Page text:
David Means on stories vs. novels:
"A story allows me to find some character, usually lonely and isolated in one way or another, and to find a way to tell a little bit of his or her story, somehow, expand it, and then part ways. That’s all any work of fiction can do, anyway, but the story does it faster and leaves more poetic space; whereas the novel, well, no matter what it does it has to somehow create this of grand feeling of totality. We don’t tell novels at the kitchen table, we tell stories. We carry them around, mull them over, twist them, pass them on to someone else, who, in turn, adds a few things — and that’s what interests me: the magic of how a small story grants us an enormous amount of grace.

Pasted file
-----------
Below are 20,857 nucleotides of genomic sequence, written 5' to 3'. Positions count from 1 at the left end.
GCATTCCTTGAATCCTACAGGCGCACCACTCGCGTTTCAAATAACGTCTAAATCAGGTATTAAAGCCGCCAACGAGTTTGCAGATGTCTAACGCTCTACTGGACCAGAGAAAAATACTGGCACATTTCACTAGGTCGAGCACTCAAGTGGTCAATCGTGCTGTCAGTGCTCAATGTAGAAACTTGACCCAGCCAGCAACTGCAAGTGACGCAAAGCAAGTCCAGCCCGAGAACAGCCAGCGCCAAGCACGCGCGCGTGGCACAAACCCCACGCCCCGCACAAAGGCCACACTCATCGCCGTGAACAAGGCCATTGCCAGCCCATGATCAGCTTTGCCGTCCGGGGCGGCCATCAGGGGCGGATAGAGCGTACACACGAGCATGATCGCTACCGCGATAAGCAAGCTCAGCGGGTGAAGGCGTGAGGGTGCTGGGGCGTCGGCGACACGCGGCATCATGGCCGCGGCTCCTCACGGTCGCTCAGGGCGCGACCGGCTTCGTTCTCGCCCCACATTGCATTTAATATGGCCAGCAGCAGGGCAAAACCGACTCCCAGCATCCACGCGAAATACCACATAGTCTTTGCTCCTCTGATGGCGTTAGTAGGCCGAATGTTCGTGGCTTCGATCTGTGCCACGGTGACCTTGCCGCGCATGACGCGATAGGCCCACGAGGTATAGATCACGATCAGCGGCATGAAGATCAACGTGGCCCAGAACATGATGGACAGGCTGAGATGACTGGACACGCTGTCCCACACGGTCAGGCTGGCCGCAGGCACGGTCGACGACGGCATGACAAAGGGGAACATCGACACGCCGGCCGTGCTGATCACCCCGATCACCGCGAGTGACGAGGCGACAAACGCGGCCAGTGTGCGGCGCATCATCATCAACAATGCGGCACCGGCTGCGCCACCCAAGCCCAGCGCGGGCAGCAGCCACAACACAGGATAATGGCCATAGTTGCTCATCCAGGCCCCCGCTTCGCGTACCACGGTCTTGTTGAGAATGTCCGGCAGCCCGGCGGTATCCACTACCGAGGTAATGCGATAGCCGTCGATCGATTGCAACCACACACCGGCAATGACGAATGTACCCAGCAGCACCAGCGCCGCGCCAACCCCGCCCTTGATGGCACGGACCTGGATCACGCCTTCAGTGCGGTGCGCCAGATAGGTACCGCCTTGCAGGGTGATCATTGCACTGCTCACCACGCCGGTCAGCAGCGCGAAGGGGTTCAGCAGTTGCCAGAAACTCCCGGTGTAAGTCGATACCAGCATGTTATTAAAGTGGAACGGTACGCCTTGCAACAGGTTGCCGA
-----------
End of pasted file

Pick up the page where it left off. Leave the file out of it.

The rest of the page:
"I think Raymond Carver said something along the lines of being limited by his temperament, and the circumstances of his life, and I feel that way sometimes. (I was spending days taking care of my kids when I wrote my second and third collections.) But with a story I can really dig in, work it over in the revision, hold it in my head completely, turn it around, examine the entire thing. In any case, I think what a good story does is lean on the reader, poetically, to do some of the work. The story ends and the reader has to go back and reread, or reconsider, offer up the deep concern and love, and then carry it off into the eternity of his or her imagination. Of course, again, it’s a totally different form from the novel: a contemporary story is not so much an entertainment vehicle as it is a pure artistic thing — to crib from the critic Hugh Kenner — so the problem comes in finding readers who have that poetic sense, that desire to dig, and that’s where the limits come in. How many readers are you going to have?"